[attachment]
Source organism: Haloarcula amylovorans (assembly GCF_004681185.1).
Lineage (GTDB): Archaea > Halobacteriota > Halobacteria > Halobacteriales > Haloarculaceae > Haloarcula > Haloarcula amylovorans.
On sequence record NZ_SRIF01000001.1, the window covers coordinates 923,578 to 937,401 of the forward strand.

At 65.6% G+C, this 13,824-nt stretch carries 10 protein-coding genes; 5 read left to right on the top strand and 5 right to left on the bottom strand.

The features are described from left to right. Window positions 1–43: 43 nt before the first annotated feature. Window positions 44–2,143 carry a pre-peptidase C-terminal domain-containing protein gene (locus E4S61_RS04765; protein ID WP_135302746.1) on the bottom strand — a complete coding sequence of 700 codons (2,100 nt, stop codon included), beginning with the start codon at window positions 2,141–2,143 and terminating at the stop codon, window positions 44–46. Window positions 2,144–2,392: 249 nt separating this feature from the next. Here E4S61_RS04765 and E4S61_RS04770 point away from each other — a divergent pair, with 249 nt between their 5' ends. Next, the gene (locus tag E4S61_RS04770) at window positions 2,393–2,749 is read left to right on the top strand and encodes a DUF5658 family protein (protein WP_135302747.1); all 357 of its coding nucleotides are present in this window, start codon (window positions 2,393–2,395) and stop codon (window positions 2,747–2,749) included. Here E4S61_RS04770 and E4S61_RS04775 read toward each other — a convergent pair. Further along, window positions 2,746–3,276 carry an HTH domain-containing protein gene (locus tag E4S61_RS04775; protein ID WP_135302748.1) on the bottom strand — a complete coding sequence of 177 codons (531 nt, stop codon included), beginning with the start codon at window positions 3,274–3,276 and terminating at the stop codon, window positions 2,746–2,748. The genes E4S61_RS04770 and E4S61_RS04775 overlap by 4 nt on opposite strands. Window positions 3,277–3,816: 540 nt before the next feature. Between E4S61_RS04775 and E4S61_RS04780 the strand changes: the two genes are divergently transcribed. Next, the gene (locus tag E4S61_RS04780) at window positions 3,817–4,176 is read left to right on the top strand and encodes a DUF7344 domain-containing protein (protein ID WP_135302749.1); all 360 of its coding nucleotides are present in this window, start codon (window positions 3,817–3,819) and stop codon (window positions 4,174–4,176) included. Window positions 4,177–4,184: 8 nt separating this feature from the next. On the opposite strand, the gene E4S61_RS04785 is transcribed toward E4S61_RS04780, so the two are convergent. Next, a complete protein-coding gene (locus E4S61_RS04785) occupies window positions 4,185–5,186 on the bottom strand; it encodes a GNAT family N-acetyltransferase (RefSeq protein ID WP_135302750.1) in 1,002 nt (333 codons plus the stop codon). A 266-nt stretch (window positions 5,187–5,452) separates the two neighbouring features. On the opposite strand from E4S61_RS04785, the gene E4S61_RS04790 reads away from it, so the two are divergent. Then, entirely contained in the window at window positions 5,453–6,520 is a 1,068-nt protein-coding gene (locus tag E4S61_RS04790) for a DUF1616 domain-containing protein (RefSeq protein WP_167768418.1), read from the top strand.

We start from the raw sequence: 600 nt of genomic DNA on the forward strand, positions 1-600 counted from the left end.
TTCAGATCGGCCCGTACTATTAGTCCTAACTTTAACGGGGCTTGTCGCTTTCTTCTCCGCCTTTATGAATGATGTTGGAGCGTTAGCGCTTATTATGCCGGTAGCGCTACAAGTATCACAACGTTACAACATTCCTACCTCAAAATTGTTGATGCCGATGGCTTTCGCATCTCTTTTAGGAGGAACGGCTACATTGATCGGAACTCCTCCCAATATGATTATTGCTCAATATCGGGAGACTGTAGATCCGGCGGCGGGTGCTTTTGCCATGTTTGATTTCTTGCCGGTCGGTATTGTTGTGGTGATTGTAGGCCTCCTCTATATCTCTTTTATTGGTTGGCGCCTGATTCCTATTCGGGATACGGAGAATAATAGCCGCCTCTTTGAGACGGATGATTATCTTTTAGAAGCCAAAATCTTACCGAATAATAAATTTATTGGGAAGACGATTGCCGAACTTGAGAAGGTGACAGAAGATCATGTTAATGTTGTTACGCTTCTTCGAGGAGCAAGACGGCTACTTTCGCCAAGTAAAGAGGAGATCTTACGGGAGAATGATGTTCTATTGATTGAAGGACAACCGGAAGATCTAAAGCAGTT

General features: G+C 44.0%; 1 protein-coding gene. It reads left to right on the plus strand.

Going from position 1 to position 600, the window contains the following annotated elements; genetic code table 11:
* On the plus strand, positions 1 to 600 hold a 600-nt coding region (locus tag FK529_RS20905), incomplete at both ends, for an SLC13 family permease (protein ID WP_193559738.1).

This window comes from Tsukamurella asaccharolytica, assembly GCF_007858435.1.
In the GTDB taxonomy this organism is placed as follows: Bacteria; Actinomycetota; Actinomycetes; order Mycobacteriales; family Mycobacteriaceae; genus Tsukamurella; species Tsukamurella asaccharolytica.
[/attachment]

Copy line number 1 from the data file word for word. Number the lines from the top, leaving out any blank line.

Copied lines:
Source organism: Haloarcula amylovorans (assembly GCF_004681185.1).